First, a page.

Alot of the companies you talk to here (Denford, Tech Suppliers) warn you against getting lasers with a glass tube instead of metal etc....it's hard to know whether to listen to them as clearly their view is biased....
    When the department has such little money and needs so much it's really important that I make the right decision, spending 3k on a laser and being able to afford &pound;7k to spend on new computers etc would be amazing short term, but not so good if the laser stops working next year and we have no money to fix or replace it....I find it much harder to spend money that's not actually mine :(
  8. Well to give you some idea of cost i have a E5 and its been hammered for about 3 years and the tube has just gone not due to overuse but another enviromental factor. The replacement was about &pound;400 and a bit for delivery and fitting. I dont quite know how this stacks up against the rest. Im actually buying another at present
  9. Word of advice, there's little point in having a laser cutter without any computers to teach the CAD!
    Have you looked into leasing? I think Hobarts might be offering this? Don't forget you will need to have the cutter installed, this provided invaluable staff training & tips for us. We also pay &pound;250/yr for an annual service and call out if we have any probs.
    Good luck :)

  10. modelmaker

    modelmaker Occasional commenter

    Back in the mid 70's my nextdoor neighbour was trying to convince me to buy a Moskavitch car from Russia. They cost around &pound;3K new compared with about &pound;12K for a European car. He said it was madness to pay over the odds for a car.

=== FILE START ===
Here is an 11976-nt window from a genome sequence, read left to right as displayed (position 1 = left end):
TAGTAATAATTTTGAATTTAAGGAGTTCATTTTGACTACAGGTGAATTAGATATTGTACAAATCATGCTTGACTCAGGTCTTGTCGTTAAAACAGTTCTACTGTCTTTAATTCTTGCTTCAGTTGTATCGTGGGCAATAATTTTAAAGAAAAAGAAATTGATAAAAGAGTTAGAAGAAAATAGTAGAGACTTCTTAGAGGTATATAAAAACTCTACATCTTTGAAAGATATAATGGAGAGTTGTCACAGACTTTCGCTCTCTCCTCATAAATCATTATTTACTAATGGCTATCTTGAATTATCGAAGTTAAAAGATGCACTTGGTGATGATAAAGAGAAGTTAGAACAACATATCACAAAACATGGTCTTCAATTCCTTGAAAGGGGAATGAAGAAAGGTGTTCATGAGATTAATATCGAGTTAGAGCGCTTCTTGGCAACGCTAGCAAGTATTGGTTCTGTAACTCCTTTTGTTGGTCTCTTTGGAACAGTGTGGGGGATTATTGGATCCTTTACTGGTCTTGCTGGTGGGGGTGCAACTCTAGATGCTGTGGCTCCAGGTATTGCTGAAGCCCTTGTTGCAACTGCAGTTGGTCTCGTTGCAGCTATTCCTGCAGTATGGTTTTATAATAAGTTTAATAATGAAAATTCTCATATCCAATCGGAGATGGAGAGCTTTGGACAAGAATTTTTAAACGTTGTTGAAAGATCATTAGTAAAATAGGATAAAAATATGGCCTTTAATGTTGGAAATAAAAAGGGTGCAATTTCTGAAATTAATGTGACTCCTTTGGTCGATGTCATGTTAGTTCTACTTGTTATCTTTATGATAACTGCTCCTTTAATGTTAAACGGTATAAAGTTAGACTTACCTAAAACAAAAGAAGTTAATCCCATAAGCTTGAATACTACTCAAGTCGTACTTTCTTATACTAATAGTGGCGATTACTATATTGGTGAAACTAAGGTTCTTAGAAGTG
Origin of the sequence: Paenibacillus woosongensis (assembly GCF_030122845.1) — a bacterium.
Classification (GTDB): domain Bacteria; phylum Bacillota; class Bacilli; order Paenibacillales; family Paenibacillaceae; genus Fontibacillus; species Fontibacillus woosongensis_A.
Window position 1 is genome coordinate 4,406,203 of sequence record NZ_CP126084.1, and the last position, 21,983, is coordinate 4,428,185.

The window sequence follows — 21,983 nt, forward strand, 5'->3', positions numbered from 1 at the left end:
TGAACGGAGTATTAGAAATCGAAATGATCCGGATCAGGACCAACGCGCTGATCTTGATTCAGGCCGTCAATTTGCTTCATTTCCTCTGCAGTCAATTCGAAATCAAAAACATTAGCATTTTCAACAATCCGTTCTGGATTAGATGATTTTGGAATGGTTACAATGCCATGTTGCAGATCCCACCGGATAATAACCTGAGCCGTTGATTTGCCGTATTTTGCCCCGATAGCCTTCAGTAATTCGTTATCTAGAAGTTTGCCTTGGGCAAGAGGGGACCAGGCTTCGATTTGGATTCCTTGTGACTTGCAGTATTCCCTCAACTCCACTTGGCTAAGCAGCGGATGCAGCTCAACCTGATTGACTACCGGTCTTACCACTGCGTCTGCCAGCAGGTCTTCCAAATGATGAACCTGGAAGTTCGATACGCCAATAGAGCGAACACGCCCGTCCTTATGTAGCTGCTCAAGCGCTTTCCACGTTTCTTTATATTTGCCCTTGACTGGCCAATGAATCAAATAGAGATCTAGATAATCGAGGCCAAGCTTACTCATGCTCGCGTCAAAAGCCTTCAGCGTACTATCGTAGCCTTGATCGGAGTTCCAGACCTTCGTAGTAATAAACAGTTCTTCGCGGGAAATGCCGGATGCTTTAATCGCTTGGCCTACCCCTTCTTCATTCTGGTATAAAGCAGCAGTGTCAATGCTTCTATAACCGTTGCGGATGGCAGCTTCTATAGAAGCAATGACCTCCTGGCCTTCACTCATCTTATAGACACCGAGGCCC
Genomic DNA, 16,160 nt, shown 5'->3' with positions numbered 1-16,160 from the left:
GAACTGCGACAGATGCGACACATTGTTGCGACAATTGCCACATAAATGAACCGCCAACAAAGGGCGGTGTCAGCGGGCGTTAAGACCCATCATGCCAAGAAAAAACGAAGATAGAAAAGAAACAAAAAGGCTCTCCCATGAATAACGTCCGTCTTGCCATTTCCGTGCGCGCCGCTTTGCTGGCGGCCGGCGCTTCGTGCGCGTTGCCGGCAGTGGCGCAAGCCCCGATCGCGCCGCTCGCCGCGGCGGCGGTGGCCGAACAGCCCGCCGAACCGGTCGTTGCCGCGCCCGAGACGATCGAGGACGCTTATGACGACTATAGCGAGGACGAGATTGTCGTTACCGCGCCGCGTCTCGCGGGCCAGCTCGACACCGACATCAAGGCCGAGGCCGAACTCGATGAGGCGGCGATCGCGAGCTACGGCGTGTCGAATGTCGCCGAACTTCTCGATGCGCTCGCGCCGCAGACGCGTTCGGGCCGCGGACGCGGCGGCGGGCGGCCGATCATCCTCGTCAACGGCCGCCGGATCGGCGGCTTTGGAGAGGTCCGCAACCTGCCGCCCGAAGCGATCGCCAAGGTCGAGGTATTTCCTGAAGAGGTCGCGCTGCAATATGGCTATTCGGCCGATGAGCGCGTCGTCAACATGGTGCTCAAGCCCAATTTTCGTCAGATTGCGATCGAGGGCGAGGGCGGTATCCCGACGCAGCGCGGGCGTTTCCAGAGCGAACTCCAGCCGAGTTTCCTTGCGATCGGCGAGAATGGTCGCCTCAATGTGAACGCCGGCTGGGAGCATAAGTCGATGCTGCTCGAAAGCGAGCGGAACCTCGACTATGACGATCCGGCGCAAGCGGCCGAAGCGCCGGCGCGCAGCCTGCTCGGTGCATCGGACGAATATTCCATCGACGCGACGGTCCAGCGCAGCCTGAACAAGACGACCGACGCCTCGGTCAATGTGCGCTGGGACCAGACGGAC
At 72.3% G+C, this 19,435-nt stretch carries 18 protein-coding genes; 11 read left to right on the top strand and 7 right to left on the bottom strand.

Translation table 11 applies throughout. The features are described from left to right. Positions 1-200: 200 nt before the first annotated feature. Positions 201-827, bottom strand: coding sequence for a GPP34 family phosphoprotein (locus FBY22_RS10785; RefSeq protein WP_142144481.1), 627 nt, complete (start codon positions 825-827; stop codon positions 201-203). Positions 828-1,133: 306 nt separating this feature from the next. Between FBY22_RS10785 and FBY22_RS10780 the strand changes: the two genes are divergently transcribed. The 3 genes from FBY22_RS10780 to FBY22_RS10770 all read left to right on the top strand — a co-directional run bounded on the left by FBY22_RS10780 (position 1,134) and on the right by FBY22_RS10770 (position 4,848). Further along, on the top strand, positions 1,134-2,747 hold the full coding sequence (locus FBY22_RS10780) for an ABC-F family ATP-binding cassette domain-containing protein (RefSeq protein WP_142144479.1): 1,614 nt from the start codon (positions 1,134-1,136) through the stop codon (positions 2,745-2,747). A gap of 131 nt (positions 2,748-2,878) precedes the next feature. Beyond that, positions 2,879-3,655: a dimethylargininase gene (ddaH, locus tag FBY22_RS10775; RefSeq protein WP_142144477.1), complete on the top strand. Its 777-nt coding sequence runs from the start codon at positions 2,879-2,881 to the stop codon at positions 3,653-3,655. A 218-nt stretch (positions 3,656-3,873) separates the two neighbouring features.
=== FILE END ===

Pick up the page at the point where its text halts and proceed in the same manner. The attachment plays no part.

Google for them and then take a look on Autotrader to see how many still exist.
    What do you think might have happened to that Moskavitch had I followed my neighbour's advice? Would it still be sitting in my drive awaiting a russion translated who was experienced in technical terms to sort it out?
    Lets get real.
    Both Russian and the Chinese people in themselves are a delight to contact. They will go out of their way to try and ensure your enquiry is being attended to and follow up in the most polite manner.
    There is a difference though in that the people who man their sales desks are fluent in conversational English, but not technical English. It's an absolute nightmare when you have a problem.
    It will probably change over time, but it ain't there yet, and it's a long way off.
    The best advice I can give for anyone thinking of buying a Chinese laser is to contact them and pose technical questions. If you get sensible answers you might be alright. If you get fobbed off you're onto a loser.
    It's a brave call, but do you need to make it? Personaly I'd do a lot more reseach first and not jump to the unfounded conclusion pedro has that there's a higher rate schools pay for goods than anyone else does. Try getting quotes for the the goods privately or as a private company. It's not that difficult. Once you've got the spec, the manufacturer and model number and google the world's your oyster.

  11. bigpedro

    bigpedro New commenter

    I didnt say that schools <u>pay</u> a higher rate than everyone else, I merely stated that "educational suppliers" tend to inflate their prices and as a lot of schools won't even consider using other suppliers they're always on to a winner. I agree completely with shopping around but many people in schools don't/won't.